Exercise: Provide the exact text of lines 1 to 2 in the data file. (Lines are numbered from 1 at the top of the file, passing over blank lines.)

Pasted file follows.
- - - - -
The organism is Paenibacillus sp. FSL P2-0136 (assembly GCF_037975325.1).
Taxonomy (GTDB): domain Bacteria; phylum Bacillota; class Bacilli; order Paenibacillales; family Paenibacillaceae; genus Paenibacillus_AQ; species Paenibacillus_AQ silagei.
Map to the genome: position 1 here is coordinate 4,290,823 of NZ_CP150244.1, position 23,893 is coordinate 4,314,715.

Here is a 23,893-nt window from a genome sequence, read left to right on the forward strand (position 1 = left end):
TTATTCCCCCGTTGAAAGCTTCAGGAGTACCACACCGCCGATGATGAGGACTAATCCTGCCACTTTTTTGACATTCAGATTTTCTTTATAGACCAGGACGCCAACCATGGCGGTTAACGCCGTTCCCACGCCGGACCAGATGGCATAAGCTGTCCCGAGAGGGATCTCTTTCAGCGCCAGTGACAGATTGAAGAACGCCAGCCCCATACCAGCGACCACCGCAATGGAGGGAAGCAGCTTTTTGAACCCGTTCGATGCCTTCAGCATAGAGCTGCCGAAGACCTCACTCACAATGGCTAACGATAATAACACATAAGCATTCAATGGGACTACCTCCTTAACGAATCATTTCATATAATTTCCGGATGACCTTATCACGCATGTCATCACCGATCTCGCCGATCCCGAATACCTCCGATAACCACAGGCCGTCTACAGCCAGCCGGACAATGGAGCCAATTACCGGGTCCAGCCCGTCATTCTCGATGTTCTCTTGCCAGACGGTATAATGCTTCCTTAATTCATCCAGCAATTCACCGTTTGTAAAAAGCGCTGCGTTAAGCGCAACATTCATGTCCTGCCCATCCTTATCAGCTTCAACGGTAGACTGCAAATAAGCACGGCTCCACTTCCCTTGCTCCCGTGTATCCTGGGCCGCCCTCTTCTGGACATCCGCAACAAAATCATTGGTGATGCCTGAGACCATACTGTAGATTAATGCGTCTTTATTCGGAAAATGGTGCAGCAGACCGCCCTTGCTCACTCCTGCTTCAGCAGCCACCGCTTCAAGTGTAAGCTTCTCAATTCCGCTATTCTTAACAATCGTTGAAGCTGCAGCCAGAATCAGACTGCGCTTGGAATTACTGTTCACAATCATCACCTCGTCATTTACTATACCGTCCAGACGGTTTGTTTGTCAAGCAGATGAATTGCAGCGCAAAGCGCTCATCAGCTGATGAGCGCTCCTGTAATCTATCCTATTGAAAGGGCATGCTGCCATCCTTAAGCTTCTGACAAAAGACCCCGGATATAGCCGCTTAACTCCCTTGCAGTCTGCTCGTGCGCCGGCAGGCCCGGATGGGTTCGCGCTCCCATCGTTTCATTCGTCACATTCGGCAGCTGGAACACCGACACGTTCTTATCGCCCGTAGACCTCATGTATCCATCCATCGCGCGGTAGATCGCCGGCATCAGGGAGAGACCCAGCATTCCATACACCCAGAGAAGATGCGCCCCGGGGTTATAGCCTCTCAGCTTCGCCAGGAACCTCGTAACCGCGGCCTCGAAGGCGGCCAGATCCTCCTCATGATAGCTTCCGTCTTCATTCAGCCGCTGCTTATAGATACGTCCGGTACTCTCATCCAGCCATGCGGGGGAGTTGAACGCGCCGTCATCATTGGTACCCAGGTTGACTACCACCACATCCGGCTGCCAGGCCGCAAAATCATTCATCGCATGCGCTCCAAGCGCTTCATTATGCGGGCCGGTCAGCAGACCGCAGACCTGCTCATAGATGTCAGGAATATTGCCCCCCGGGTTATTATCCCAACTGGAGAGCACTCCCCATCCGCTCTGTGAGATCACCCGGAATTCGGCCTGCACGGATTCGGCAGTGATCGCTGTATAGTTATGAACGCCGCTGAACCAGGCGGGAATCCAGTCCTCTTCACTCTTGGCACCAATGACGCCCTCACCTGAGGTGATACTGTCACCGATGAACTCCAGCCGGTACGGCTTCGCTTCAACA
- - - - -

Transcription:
The organism is Paenibacillus sp. FSL P2-0136 (assembly GCF_037975325.1).
Taxonomy (GTDB): domain Bacteria; phylum Bacillota; class Bacilli; order Paenibacillales; family Paenibacillaceae; genus Paenibacillus_AQ; species Paenibacillus_AQ silagei.